Dewdman42

Senior Member
FWIW, my understanding is that not all of the webinars are suitable for reposting due to much informal conversation that took place in many of them...they were long...like 1-2 hours with people rambling on or getting into side discussions, etc. So they all have to be "edited" before they can be shared...and I reckon they just are doing the math and haven't found time to edit them. Its not a grand conspiracy to gatekeep you away form learning about DP.

I missed most of them also and am bummed about it, a lot of people have asked MOTU for them, at this point, they will either get to editing them or they won't. Subscribe to their notification and try to be present for new ones. At least a few of them are there, and they are generally useful, but yes quite long and detailed.

Groove3 has some DP8 and DP10 tutorials that are quite good and still very much applicable to DP11 in most cases. I advise to start there for now, I found them useful.

It is true there are not a lot of resources in books or videos about mastering DP. I guess it comes down to marketshare. When more people are using DP, more videos and books will come out.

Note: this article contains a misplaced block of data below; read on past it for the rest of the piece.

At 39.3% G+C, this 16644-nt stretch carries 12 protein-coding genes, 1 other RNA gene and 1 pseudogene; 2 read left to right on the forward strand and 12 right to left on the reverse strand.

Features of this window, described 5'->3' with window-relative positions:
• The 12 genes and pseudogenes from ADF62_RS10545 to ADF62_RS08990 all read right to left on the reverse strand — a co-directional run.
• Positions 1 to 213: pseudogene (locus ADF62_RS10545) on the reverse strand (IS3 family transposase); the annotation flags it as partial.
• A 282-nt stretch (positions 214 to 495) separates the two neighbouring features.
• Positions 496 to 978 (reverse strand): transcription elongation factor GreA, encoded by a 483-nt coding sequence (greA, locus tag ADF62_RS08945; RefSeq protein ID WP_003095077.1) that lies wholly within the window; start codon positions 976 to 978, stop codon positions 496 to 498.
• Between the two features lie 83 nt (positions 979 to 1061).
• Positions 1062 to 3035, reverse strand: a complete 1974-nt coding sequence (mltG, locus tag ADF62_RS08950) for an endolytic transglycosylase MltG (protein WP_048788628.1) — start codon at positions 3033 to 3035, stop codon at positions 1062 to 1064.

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ka00

Senior Member
not all of the webinars are suitable for reposting due to much informal conversation that took place in many of them...they were long...like 1-2 hours with people rambling on or getting into side discussions, etc
That describes some music “masterclasses” I’ve purchased.

Even if it was 80% rambling and 20% instruction, I’d still watch.

Thanks, I’ll check out the groove3 courses if reading the getting started doc and manual doesn’t cut it.
 

Dewdman42

Senior Member
I hear ya, so would I. But I also respect MOTU decision to edit the videos before sharing them publicly...as it represents their company. Its completely understandable in my view, as is your and my desire to watch them anyway.
 

ka00

Senior Member